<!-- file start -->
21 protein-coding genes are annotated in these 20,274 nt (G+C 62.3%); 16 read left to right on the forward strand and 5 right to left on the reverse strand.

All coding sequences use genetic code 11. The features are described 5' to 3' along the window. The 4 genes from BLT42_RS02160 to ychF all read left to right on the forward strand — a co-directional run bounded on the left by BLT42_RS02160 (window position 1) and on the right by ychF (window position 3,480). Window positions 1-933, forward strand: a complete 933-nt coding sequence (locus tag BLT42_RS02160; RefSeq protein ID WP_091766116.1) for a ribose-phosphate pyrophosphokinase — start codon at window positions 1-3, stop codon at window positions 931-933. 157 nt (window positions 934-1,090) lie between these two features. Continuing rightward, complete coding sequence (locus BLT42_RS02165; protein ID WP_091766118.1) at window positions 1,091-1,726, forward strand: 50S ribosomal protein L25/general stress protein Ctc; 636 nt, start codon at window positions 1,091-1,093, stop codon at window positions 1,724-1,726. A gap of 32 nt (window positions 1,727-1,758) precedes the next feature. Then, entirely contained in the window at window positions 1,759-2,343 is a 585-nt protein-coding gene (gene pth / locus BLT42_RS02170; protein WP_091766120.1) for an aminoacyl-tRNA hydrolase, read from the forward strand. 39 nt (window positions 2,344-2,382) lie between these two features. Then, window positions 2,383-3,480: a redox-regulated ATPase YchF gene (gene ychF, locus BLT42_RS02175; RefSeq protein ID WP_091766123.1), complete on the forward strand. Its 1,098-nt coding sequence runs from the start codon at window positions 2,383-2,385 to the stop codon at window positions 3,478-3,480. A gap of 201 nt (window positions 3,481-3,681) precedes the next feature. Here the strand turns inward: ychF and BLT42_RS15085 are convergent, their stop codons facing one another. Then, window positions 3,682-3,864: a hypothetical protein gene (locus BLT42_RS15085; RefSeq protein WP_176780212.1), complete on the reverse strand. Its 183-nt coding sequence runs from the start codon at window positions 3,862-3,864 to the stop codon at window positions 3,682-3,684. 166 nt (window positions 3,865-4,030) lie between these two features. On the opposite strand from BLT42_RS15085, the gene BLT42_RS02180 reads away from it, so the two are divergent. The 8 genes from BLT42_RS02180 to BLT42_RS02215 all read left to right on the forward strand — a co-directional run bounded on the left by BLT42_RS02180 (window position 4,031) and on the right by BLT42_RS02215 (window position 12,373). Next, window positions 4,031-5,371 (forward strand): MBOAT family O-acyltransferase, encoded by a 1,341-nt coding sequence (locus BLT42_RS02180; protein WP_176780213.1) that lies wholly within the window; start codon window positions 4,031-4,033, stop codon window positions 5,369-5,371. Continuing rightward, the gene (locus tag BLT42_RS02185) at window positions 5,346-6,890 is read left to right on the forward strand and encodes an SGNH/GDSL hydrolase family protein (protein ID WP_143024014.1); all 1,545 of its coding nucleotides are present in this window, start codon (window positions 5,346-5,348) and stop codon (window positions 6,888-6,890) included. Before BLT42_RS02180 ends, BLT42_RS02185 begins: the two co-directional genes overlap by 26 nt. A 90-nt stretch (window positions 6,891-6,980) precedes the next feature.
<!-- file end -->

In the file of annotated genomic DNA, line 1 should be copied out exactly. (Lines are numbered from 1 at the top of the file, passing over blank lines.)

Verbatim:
21 protein-coding genes are annotated in these 20,274 nt (G+C 62.3%); 16 read left to right on the forward strand and 5 right to left on the reverse strand.